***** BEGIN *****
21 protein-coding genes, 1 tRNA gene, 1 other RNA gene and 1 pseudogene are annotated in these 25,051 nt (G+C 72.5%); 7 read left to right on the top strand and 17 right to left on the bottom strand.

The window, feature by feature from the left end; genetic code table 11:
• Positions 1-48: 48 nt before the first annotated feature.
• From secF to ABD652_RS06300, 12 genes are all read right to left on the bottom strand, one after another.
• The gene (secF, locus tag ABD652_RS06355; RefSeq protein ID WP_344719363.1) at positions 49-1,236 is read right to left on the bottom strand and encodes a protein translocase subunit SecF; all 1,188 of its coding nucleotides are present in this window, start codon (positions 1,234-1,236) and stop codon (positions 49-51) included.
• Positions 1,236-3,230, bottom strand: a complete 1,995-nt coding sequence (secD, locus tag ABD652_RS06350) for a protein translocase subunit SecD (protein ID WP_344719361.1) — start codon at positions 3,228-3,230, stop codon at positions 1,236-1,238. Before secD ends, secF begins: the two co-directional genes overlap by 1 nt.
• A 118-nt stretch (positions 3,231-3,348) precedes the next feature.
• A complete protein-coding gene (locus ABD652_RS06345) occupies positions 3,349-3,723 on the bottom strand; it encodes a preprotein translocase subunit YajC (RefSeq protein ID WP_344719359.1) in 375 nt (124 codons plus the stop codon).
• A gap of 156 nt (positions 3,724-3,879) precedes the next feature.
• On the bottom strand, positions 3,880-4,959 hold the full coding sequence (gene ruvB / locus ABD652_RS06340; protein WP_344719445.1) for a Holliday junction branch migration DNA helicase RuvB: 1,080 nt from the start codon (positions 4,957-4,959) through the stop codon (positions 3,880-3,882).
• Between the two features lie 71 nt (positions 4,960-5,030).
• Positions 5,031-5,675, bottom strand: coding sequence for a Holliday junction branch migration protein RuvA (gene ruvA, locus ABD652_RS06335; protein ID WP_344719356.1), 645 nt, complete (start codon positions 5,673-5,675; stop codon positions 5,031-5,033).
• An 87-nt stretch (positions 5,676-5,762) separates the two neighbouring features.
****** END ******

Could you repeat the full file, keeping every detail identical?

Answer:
21 protein-coding genes, 1 tRNA gene, 1 other RNA gene and 1 pseudogene are annotated in these 25,051 nt (G+C 72.5%); 7 read left to right on the top strand and 17 right to left on the bottom strand.

The window, feature by feature from the left end; genetic code table 11:
• Positions 1-48: 48 nt before the first annotated feature.
• From secF to ABD652_RS06300, 12 genes are all read right to left on the bottom strand, one after another.
• The gene (secF, locus tag ABD652_RS06355; RefSeq protein ID WP_344719363.1) at positions 49-1,236 is read right to left on the bottom strand and encodes a protein translocase subunit SecF; all 1,188 of its coding nucleotides are present in this window, start codon (positions 1,234-1,236) and stop codon (positions 49-51) included.
• Positions 1,236-3,230, bottom strand: a complete 1,995-nt coding sequence (secD, locus tag ABD652_RS06350) for a protein translocase subunit SecD (protein ID WP_344719361.1) — start codon at positions 3,228-3,230, stop codon at positions 1,236-1,238. Before secD ends, secF begins: the two co-directional genes overlap by 1 nt.
• A 118-nt stretch (positions 3,231-3,348) precedes the next feature.
• A complete protein-coding gene (locus ABD652_RS06345) occupies positions 3,349-3,723 on the bottom strand; it encodes a preprotein translocase subunit YajC (RefSeq protein ID WP_344719359.1) in 375 nt (124 codons plus the stop codon).
• A gap of 156 nt (positions 3,724-3,879) precedes the next feature.
• On the bottom strand, positions 3,880-4,959 hold the full coding sequence (gene ruvB / locus ABD652_RS06340; protein WP_344719445.1) for a Holliday junction branch migration DNA helicase RuvB: 1,080 nt from the start codon (positions 4,957-4,959) through the stop codon (positions 3,880-3,882).
• Between the two features lie 71 nt (positions 4,960-5,030).
• Positions 5,031-5,675, bottom strand: coding sequence for a Holliday junction branch migration protein RuvA (gene ruvA, locus ABD652_RS06335; protein ID WP_344719356.1), 645 nt, complete (start codon positions 5,673-5,675; stop codon positions 5,031-5,033).
• An 87-nt stretch (positions 5,676-5,762) separates the two neighbouring features.